Rebuildable coils are still subject to heat and pressure and they can still get clogged with residue from e-juice components like flavorings, sweeteners, or nicotine. When that happens, it will be most notable from poor vapor production and a loss of flavor. It is also visible from looking at the coil, which may be covered in clumps of black-ish residue.

●       Using the right e-juice

E-juice build-up can happen over time. The chemistry of the e-juice – if it is high-VG or high-PG, the type of nicotine it uses, or other ingredients – also affects coils differently.

High-VG e-juice are notorious for their ability to clog rebuildable coils, even though they are the juices most favored by cloud-chasers.

Using the right e-juice with the right coil build is another way to ensure not only the longevity of the coil but the quality of your e-juice comes through. 

How Coils Work

The basic setup of all coils is the same across all platforms. Every coil head, whether it is a stock coil or a rebuildable function on two main parts:

●       The wick

●       The coil or wire

The wick absorbs the e-juice, while the coil heats from the power sent by the battery. The way the coil heats but does not burn, the saturated wick is where the delicate art of vaping enters into the equation.

This is why vaping at the right wattages or temperatures is so important. Vapers with variable wattage devices can start at the lowest settings and then gradually increase it to find the right balance between power and vapor quality.

Temperature control vaping is also a balancing act between the resistance of the wire, the power of the device, and the saturation of the coil so they all produce quality vapor. Only stainless steel, nickel, and titanium wires can withstand the heat of temperature control, but the wicks could also burn out if the proper settings are not in place.

A Close Look at Coils

Coils are the engine of any vape tank or mod. Without them, no device could produce vapor. But not all coils are alike. They come in different sizes; they also feature different build materials, different designs, and can achieve different things.

Stock Coils

Stock coils refer to pre-made coil heads that come with sub-ohm tanks or regular MTL tanks. They are the easiest coils to use as they are replaceable and do not need to be cleaned or otherwise maintained.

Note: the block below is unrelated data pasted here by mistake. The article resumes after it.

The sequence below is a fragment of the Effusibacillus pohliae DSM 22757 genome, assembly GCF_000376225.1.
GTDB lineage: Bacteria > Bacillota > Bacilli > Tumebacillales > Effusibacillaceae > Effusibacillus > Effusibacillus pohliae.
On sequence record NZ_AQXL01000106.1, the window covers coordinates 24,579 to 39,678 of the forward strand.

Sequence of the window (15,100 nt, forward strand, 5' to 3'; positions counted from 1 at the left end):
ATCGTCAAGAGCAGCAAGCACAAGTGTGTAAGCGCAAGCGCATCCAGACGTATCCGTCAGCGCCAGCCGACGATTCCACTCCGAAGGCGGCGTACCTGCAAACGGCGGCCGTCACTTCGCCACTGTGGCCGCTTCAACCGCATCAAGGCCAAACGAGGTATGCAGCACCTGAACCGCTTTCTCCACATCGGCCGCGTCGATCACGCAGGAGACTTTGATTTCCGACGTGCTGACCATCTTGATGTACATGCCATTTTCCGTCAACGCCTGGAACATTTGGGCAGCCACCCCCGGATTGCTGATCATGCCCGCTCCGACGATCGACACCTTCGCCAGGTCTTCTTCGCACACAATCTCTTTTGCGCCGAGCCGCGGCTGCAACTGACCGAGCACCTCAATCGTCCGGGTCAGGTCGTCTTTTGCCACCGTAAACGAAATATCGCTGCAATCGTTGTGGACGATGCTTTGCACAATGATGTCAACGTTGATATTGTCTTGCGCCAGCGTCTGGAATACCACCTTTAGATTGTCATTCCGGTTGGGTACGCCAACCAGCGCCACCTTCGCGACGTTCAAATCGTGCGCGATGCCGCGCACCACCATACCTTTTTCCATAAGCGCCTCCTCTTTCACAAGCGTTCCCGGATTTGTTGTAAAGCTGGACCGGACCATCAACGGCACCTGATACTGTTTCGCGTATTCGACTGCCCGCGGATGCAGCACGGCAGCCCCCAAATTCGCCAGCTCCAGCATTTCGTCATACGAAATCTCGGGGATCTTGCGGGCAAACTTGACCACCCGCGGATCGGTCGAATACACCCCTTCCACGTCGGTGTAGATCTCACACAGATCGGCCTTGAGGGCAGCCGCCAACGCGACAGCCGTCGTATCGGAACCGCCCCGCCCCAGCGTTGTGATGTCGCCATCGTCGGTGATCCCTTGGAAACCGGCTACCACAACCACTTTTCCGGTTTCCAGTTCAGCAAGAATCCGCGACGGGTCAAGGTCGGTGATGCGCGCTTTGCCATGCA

Even though they have a similar appearance, internally stock coils have different designs. Traditional coils used the simple combination of a cotton pad/wick that had a spring-like, Kanthal wire wrapped around it. Those early designs have given way to more innovative designs.

Coil makers have recently introduced:

●       New, absorbent wick materials (wood, bamboo, flax pulp)

●       Different coil builds (mesh wiring)

●       Larger juice ports for better absorption

These new coil types offer various experiences, including better flavor production. They do not necessarily last longer than usual coil heads, but they offer more variety than the standard design.

Rebuildable Coils

Rebuildable coils are DIY coils made by vapers themselves. The variety offered by rebuildables is one of their main draws, as they can use several different types of wire material, as well as a wicking material. The most standard wire types include:

●       Kanthal

●       Stainless steel

●       Nickel

●       Titanium

These are the base materials, but their configuration can also vary. Not all wires are made the same. Wire gauges and construction vary across the different materials, as wires can be fused, staggered, or have the Clapton coil design that resembles the thickness of a guitar string (hence the name Clapton).

Rebuildable coils are usually the domain of experienced vapers who want to control every aspect of the vape. While it is not a recommended pursuit for new vapers, with time and experience, even new vapers can graduate to vaping rebuildable coils, providing they follow the important rules of coil-building.

Conclusion – Breathe Easier by Taking Care of Your Coils

People get into vaping because they want an alternative to smoking. When they unexpectedly get a dry or burnt hit, it can completely turn them off of vaping. But, luckily, burnt hits are a one-time occurrence.

They are also a sure sign that something is wrong with your coil build. We went through the various signs that a coil needs to be replaced (for stock coils) or rebuilt and cleaned for rebuildable ones. Taking these steps is also a good way to prevent the rare occurrence of a dry hit.


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Thanush Poulsen is a Sweden correspondent who writes detailed reviews, guides, and lists for VapingDaily.

Looking for healthier ways of living, he discovered electronic cigarettes and joined not only the vaping community but also the VapingDaily team. Using his experience, he helps people all over the world and spreads information about a healthy lifestyle.